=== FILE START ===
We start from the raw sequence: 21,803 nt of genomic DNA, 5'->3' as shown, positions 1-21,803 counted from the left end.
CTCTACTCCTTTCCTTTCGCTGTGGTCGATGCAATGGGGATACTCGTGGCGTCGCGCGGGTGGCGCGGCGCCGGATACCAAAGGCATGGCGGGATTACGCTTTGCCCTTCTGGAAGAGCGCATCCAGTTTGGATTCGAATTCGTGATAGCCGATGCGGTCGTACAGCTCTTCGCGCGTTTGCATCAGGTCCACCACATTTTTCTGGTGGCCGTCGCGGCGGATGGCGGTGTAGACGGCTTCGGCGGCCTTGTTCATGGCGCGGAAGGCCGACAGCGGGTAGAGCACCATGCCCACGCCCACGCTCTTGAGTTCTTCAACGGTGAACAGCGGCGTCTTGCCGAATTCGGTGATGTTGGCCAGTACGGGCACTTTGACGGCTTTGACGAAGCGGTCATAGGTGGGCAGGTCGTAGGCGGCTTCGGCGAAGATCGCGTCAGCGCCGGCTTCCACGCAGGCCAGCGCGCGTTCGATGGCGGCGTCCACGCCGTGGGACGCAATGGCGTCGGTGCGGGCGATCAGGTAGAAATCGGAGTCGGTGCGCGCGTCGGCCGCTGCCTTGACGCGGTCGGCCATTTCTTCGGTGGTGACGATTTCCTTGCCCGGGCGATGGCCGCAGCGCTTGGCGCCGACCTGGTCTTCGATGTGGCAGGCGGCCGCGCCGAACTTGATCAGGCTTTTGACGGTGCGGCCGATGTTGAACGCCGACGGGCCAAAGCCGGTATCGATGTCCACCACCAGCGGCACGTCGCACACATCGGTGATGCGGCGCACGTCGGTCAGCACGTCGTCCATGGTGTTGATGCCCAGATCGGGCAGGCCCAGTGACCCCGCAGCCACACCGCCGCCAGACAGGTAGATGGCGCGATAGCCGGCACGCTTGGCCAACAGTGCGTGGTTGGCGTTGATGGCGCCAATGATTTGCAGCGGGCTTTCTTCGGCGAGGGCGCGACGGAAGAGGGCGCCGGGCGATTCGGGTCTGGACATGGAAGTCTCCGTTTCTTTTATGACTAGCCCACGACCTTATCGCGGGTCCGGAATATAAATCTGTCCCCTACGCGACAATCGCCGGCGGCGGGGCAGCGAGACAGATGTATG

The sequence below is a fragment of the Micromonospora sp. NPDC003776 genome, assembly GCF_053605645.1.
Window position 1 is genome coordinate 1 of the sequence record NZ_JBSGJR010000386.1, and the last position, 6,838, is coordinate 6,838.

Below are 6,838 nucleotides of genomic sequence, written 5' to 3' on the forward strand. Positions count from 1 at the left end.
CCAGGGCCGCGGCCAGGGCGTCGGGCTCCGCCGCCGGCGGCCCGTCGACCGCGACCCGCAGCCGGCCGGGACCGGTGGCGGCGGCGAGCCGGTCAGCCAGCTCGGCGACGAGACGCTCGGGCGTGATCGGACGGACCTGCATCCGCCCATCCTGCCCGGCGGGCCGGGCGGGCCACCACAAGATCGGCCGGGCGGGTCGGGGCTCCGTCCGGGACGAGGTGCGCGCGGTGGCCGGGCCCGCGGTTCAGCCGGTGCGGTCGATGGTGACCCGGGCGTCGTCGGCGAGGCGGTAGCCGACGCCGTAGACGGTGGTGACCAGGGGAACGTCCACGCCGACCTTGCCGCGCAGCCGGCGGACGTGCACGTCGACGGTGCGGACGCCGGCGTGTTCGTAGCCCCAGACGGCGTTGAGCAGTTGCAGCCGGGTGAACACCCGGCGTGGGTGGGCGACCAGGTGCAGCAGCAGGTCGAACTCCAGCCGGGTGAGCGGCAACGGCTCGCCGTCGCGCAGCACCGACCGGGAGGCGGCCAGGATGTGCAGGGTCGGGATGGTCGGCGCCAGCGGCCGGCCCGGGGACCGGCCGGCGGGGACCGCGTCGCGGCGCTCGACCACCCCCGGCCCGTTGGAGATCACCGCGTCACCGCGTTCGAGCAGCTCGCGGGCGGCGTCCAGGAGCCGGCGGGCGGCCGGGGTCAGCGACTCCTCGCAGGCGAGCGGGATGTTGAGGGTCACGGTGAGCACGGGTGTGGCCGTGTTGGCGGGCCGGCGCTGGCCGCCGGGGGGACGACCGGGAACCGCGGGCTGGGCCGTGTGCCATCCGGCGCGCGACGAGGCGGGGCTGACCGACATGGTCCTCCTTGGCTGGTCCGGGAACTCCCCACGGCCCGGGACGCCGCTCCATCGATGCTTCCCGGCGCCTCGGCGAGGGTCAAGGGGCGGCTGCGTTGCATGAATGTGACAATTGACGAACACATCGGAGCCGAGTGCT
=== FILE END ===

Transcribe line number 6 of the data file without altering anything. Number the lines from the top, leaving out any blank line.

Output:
CCAGGGCCGCGGCCAGGGCGTCGGGCTCCGCCGCCGGCGGCCCGTCGACCGCGACCCGCAGCCGGCCGGGACCGGTGGCGGCGGCGAGCCGGTCAGCCAGCTCGGCGACGAGACGCTCGGGCGTGATCGGACGGACCTGCATCCGCCCATCCTGCCCGGCGGGCCGGGCGGGCCACCACAAGATCGGCCGGGCGGGTCGGGGCTCCGTCCGGGACGAGGTGCGCGCGGTGGCCGGGCCCGCGGTTCAGCCGGTGCGGTCGATGGTGACCCGGGCGTCGTCGGCGAGGCGGTAGCCGACGCCGTAGACGGTGGTGACCAGGGGAACGTCCACGCCGACCTTGCCGCGCAGCCGGCGGACGTGCACGTCGACGGTGCGGACGCCGGCGTGTTCGTAGCCCCAGACGGCGTTGAGCAGTTGCAGCCGGGTGAACACCCGGCGTGGGTGGGCGACCAGGTGCAGCAGCAGGTCGAACTCCAGCCGGGTGAGCGGCAACGGCTCGCCGTCGCGCAGCACCGACCGGGAGGCGGCCAGGATGTGCAGGGTCGGGATGGTCGGCGCCAGCGGCCGGCCCGGGGACCGGCCGGCGGGGACCGCGTCGCGGCGCTCGACCACCCCCGGCCCGTTGGAGATCACCGCGTCACCGCGTTCGAGCAGCTCGCGGGCGGCGTCCAGGAGCCGGCGGGCGGCCGGGGTCAGCGACTCCTCGCAGGCGAGCGGGATGTTGAGGGTCACGGTGAGCACGGGTGTGGCCGTGTTGGCGGGCCGGCGCTGGCCGCCGGGGGGACGACCGGGAACCGCGGGCTGGGCCGTGTGCCATCCGGCGCGCGACGAGGCGGGGCTGACCGACATGGTCCTCCTTGGCTGGTCCGGGAACTCCCCACGGCCCGGGACGCCGCTCCATCGATGCTTCCCGGCGCCTCGGCGAGGGTCAAGGGGCGGCTGCGTTGCATGAATGTGACAATTGACGAACACATCGGAGCCGAGTGCT